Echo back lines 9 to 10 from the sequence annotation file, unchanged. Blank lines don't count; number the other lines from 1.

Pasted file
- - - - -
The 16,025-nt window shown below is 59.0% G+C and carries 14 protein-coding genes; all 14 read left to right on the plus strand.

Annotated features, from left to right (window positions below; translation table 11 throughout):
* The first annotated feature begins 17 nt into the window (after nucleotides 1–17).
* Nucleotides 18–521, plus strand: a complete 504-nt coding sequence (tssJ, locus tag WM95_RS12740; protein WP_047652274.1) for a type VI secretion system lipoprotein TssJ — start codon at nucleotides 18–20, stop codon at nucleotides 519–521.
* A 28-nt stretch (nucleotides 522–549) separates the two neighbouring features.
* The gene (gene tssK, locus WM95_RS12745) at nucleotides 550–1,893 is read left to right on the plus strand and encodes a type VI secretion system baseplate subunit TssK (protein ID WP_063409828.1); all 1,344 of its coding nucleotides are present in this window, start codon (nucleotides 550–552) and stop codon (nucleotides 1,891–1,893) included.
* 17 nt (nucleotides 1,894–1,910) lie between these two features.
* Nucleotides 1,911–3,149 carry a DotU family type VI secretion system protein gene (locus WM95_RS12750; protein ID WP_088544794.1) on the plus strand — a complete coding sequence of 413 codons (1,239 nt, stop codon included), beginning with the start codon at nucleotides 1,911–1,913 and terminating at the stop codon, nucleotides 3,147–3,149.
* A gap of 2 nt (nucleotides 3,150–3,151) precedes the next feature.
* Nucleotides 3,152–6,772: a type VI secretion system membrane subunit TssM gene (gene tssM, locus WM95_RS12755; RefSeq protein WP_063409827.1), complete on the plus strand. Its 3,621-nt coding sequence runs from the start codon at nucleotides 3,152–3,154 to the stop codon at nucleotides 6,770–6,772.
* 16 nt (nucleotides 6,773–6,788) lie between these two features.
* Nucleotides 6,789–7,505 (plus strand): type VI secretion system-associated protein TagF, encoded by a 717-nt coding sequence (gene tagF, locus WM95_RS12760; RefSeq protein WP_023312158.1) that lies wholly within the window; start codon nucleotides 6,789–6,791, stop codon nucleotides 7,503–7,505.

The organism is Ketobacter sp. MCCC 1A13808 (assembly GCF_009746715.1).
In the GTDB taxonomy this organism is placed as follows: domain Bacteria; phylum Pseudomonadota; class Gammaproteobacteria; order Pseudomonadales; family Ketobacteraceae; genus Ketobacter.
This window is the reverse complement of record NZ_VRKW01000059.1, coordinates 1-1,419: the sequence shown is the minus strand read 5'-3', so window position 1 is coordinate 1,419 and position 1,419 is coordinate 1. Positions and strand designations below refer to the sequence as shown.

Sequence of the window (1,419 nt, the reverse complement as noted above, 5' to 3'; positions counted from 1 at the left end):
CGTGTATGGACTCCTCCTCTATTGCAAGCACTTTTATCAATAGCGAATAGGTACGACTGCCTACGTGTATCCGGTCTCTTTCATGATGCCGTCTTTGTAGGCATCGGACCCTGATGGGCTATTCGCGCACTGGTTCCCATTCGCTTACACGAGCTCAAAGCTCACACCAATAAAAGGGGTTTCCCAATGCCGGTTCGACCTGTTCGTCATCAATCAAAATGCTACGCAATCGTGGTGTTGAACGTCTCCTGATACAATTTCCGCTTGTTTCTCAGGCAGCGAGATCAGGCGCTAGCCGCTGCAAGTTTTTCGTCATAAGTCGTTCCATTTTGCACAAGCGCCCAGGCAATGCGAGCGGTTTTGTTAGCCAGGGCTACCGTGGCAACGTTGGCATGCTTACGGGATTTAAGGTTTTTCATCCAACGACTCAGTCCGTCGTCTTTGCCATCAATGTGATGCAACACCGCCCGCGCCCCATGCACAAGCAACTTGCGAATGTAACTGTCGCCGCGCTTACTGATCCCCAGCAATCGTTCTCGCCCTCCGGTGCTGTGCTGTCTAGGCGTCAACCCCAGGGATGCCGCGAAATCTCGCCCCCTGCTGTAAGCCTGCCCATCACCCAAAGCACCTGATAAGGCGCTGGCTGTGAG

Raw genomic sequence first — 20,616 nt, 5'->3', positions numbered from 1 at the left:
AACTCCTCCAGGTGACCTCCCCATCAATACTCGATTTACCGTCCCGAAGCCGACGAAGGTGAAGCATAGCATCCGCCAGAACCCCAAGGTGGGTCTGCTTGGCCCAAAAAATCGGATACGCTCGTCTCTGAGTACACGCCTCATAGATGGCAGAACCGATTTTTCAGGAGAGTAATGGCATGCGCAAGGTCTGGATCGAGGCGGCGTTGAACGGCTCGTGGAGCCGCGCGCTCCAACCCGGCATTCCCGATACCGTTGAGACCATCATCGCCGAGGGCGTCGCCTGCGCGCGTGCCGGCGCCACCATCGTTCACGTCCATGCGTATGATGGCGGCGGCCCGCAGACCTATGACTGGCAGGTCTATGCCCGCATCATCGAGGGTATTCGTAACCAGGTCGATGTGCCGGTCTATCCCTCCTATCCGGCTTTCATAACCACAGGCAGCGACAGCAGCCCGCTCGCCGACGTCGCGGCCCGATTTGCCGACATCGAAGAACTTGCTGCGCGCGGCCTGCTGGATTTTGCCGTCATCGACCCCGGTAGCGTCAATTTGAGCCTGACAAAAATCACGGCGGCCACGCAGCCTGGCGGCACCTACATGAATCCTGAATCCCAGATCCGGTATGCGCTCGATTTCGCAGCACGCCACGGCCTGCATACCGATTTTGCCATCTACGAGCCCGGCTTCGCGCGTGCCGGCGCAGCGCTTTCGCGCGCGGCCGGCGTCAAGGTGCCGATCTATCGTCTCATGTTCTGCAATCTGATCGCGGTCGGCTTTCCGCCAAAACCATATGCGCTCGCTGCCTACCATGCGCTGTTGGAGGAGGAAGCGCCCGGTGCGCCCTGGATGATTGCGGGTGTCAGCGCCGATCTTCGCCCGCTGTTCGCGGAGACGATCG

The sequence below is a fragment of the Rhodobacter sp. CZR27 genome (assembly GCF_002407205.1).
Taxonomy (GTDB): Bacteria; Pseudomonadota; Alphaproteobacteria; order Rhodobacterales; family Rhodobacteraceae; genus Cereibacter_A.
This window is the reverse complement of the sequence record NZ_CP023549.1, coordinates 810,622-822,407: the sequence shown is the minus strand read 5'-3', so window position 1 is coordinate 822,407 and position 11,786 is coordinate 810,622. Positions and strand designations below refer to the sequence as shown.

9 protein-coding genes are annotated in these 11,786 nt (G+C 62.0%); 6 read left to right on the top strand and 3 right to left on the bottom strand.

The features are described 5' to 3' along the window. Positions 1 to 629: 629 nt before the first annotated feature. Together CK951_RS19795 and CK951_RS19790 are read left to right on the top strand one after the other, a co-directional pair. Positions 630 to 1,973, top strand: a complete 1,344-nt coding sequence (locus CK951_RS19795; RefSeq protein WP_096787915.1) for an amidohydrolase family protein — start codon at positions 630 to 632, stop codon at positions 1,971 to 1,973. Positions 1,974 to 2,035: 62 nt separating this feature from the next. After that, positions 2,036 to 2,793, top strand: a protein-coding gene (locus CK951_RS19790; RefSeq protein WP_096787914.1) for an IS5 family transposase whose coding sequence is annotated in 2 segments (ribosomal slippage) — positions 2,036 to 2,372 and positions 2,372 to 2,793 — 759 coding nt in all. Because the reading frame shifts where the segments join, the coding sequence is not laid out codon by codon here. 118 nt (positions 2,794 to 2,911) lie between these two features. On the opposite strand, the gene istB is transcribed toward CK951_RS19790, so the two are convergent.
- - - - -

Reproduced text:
* A gap of 2 nt (nucleotides 3,150–3,151) precedes the next feature.
* Nucleotides 3,152–6,772: a type VI secretion system membrane subunit TssM gene (gene tssM, locus WM95_RS12755; RefSeq protein WP_063409827.1), complete on the plus strand. Its 3,621-nt coding sequence runs from the start codon at nucleotides 3,152–3,154 to the stop codon at nucleotides 6,770–6,772.